Loot boxes and addiction

In a few short months gamers — or rather the vocal subset of gamers often mistaken for the whole — have become experts in psychology. Fresh off a righteous crusade against the addictive properties of loot boxes, there was no time to bask in their accomplishments since our fair hobby faced an even greater foe: the dastardly inclusion of gaming addiction (or gaming disorder and hazardous gaming to be precise) in the draft update to the International Classification of Diseases (ICD-11). It is sometimes expedient to forget what we know, and so overnight we began to hear that the science wasn’t in on the relationship between gaming and addiction, that there were far more important problems to deal with, and that the inclusion of such a farcical concept as gaming addiction wasn’t just an insult to the already highly bullied gaming community, but was, in fact, trivializing those with legitimate mental health issues. I have a different view.

This series began with an article describing loot boxes as a microtransaction intended to offset the increasing costs of video game development and produce a steadier stream of revenues than traditional expansions would provide. A companion article addressed the question of gambling and how arguments focusing on it gained traction due to rhetorical convenience rather than their merits for recommending policy. Some time has passed since the original article and so the opportunity I saw for an interesting discussion on addiction in gaming seems to have passed us and instead has been replaced with armchair psychology with regards to the ICD-11. In this article I’d like to address some specifics about the implementation of loot box systems, and attempt to reintegrate the discussion of addiction with regards to gaming.


Loot boxes are a system designed to optimize for revenue. The same can be said for games in general, but specifically the design of a loot box is such that it is intended to maximize the revenue coming from a player directly for a given piece of content. This is not unlike designing a layout for a store (putting gum and tabloids at the checkout instead of furniture and appliances) or offering different subscription bundles over a la carte options, and so the practice is less sinister than it sounds. What it means is that if a feature of a loot box reduces expected revenue, it is likely going to be cut, while if it increases revenue it will be adopted.

The existence of ‘coin muncher’ style arcade games tells us that directly optimizing on revenue isn’t something new to gaming, but it is a practice that we’re becoming reacquainted with given the reduced costs of digital distribution. Often games will optimize for time, though this is more commonly described as making it more fun. As commercial products, games will want to maximize for revenues eventually, and optimizing for time is an indirect way to accomplish this. More time spent in a game generally correlates with enjoyment, and enjoyment means word of mouth which increases sales. Generally both optimizations complement each other and work in concert, since making a player want to spend more time in a game will ultimately translate into another coin being put into the machine when the game over screen appears. These two optimizations are most apparent in a subscription MMO where the game optimizes on time in order to justify the fee, but goes back to technologically constrained games that increased the difficulty (and so playtime) in order to justify the price.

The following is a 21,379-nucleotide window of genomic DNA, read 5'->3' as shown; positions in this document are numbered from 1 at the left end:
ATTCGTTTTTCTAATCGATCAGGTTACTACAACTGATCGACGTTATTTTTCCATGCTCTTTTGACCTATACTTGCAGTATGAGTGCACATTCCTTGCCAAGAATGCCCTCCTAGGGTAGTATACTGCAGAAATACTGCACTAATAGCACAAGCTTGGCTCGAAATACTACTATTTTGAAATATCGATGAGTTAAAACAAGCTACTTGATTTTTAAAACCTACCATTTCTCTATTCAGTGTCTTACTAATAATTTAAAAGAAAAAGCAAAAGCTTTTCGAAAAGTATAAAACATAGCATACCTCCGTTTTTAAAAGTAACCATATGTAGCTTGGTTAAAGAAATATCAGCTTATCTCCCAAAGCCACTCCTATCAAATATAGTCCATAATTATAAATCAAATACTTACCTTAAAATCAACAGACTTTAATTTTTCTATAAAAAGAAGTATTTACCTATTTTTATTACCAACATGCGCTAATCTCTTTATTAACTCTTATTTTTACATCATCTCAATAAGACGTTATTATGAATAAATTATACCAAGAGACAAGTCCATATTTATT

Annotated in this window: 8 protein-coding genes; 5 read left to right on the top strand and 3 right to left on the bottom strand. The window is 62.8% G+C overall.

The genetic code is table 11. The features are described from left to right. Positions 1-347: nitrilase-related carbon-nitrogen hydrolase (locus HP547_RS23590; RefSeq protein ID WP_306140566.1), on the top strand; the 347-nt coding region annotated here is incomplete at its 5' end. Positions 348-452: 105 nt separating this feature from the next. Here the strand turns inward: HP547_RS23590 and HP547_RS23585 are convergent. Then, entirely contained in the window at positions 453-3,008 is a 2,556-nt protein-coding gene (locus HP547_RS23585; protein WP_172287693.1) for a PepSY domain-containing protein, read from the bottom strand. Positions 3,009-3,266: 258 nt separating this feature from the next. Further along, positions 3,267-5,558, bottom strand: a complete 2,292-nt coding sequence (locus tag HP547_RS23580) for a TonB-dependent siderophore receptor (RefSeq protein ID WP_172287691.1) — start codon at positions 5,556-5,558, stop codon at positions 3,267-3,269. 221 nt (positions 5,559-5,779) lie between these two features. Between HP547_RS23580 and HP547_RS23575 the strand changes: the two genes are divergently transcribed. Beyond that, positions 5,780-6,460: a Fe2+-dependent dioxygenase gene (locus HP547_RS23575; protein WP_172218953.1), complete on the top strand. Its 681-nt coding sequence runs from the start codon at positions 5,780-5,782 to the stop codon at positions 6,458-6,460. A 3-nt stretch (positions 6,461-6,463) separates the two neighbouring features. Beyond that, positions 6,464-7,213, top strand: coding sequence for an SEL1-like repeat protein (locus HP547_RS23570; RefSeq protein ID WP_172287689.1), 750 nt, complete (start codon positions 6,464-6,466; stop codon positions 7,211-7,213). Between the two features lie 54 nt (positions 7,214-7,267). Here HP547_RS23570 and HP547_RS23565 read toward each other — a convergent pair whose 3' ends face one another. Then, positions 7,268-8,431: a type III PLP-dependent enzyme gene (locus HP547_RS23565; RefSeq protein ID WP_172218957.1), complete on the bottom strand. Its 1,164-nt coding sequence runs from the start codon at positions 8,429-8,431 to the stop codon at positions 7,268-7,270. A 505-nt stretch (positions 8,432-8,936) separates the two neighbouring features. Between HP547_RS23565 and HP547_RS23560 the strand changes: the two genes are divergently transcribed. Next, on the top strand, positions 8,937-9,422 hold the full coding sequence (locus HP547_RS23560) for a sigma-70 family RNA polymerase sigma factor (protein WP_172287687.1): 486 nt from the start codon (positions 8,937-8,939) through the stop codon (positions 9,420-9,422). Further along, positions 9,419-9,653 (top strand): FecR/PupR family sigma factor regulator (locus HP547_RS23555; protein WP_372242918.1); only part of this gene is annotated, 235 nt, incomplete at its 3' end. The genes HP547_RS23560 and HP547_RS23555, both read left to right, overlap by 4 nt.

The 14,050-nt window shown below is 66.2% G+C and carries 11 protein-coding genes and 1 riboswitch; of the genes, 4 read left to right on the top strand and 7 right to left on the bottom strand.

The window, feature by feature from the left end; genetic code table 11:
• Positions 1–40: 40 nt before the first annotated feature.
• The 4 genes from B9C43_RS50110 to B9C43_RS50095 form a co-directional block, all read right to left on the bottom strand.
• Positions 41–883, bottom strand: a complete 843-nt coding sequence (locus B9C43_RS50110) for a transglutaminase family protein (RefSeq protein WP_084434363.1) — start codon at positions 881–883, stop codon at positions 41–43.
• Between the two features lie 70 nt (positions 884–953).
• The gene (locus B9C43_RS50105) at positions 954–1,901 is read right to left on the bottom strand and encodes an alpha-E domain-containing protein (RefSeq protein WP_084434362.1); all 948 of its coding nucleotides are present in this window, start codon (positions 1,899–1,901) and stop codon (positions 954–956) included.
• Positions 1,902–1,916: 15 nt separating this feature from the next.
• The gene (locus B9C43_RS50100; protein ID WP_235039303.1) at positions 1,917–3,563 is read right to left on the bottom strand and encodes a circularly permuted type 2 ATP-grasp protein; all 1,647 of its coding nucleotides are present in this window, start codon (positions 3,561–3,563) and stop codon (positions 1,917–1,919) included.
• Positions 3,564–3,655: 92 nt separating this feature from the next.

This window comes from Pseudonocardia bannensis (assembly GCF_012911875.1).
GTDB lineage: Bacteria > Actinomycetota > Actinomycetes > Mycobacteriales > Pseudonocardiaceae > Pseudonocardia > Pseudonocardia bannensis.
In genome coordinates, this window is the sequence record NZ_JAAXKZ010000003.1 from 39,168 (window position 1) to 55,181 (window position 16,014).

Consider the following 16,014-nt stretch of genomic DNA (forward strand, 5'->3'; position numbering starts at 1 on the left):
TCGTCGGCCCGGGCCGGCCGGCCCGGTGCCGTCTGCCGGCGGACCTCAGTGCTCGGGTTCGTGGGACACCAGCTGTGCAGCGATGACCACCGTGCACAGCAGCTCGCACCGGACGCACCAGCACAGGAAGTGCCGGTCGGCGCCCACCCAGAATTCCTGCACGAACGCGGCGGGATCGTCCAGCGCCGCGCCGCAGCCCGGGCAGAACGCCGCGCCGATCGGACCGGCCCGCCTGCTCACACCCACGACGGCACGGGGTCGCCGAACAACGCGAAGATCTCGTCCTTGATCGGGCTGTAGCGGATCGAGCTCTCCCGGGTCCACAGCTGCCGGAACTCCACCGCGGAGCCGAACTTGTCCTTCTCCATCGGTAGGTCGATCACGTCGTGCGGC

Optimizing for time is part of a larger trend beyond gaming. A key performance indicator for many apps is the amount of time spent in the app, and a lot of time and attention is spent on maximizing this. Snapchat is probably one of the most manipulative examples of this through techniques such as sending push notifications when someone is typing, setting timers and reminders that you have a streak going with someone (with the attendant sense of obligation to keep the streak going), and setting various badges based on your activity. YouTube defaults to autoplay, despite the fact that you or I have never met someone who has ever wanted this feature to be enabled, and Facebook and Twitter have now taken to push notifying us about other people’s activity that does not relate to us.

While I try to quarantine my tastes when writing about these things, I can’t help but say that I’m not particularly happy with this current state of affairs. I came to this conclusion when trying to schedule out days. In it I did my absolute best to give fine detail in terms of when I would do certain things and how much time I should dedicate to it. I reflected that time in apps probably should be accounted for. From this there was a natural extension: How much time did I want to spend in those apps vs. how much time did I actually spend in the apps? I know that I spend a lot more time on certain platforms than I would want to, and that you probably do as well. In my own case, I know this extra time spent in the platform comes at the expense of really fulfilling activities: I don’t read as much as I would like to, and I have skipped scheduled writing sessions to play a game or browse through Twitter and YouTube. I’m aware of this and yet I still catch myself not spending the time as I would like. Could this be a difference between my stated preferences and what I actually want? Could it be that political economy just really isn’t as interesting as cute photos of dachshunds and that my choices reflect my true preferences? Is this anything more than a technological update over the lament that people are spending more time reading tabloids and horoscopes over local news? Perhaps, but it seems to me that a proper discussion on the regulation of techniques that optimize for revenue applies just as well to techniques that optimize for time. From this it follows that we should be talking about gaming addiction in general instead of focusing on gambling addiction.